Cameracraft Magazine Article – November/December 2020
Hello, this is an article Ian wrote for the November/December 2020 edition of CameraCraft magazine. It explores the impact of the background: White-ground or black-ground? It’s a grey area….
Whiteground or Blackground
Winter is nearly upon us and we’re faced with the stark contrast between extremes. We endure dark nights that come early and are bitterly cold. This is balanced, sometimes, with beautifully bright, crisp, clear sunny days during which we’re blinded by sunlight reflected from a pristine snowy white landscape. It’s the same world that we’re living in, but the feelings that we experience are very much determined by the environment around us.
Similarly, in a photographic context, the background of an image can have a huge impact upon the look and feel of the main subject. How an image is viewed is as much about the background as it is about the subject itself. In this article we’re going to look at 2 individual images that have a very different aesthetic and appeal, but feature the exact same subject.
The black watch in this image is contrasting against the high-key, pure white background. Despite the dark subject it’s a relatively bright image. This is the style of image that is very often used as a packshot image that highlights the subject in a positive manner. The shadow and reflection under the watch have been added in post production but serve to ‘ground’ the product rather than have it floating in the middle of the image. Although there are light areas and reflections on the watch they do not look prominent.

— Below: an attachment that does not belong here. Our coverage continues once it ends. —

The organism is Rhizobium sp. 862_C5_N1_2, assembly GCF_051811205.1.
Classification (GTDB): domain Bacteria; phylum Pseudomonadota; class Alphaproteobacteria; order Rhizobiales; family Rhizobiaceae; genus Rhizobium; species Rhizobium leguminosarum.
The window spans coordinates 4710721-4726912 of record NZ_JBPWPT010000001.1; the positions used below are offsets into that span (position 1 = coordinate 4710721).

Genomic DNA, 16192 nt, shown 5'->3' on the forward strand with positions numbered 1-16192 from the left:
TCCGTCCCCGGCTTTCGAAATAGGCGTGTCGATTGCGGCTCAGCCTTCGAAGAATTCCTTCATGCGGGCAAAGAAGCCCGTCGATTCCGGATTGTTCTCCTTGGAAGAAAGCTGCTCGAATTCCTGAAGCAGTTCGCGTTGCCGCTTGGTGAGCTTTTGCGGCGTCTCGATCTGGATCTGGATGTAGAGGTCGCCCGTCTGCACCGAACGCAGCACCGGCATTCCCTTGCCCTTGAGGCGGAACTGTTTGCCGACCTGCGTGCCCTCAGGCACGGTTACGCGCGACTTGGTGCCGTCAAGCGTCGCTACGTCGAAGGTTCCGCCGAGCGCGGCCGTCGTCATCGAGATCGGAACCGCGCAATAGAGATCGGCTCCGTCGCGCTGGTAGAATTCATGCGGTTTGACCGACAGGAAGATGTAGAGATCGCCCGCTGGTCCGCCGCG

In contrast, we can take the exact same subject and place it on to a dark background and the whole feel of the image is transformed. This image has a much more moody feel to it. However, despite the watch being black, it can be seen that there are some relatively bright areas that can be seen. These areas are not immediately visible when the watch is placed on to a white background. This style of image has a much more classy, advertising look.
When shooting products that are to be used with different coloured backgrounds there are a number of factors to consider to ensure that the product still looks at its best when composited on to the background. Not considering these aspects may well result in an image that looks obviously composited.
The main thing to look for are bright outlines around the product. These are usually caused by shooting the subject on a bright white background without using black cards or ‘flags’ to block out the background light. This light then falls on, or is reflected on to the product. Also, reflections on glossy surfaces would not be present if the image was shot on a black background and look out of place when the subject is cut out and placed on a dark background. Obviously transparent objects look very fake when placed on a different coloured background – there’s a lot of images on Amazon that suffer from this. Have a think about this next time you’re shopping there!
Simply, if you know that you are going to use difference backgrounds then it’s often best to shoot on a grey background. Keep an eye out for stray reflections and you can provide clients with 2 very different looking images with minimal extra work.
This article can be viewed in the November/December 2020 Cameracraft magazine, which is produced in association with The Guild of Photographers.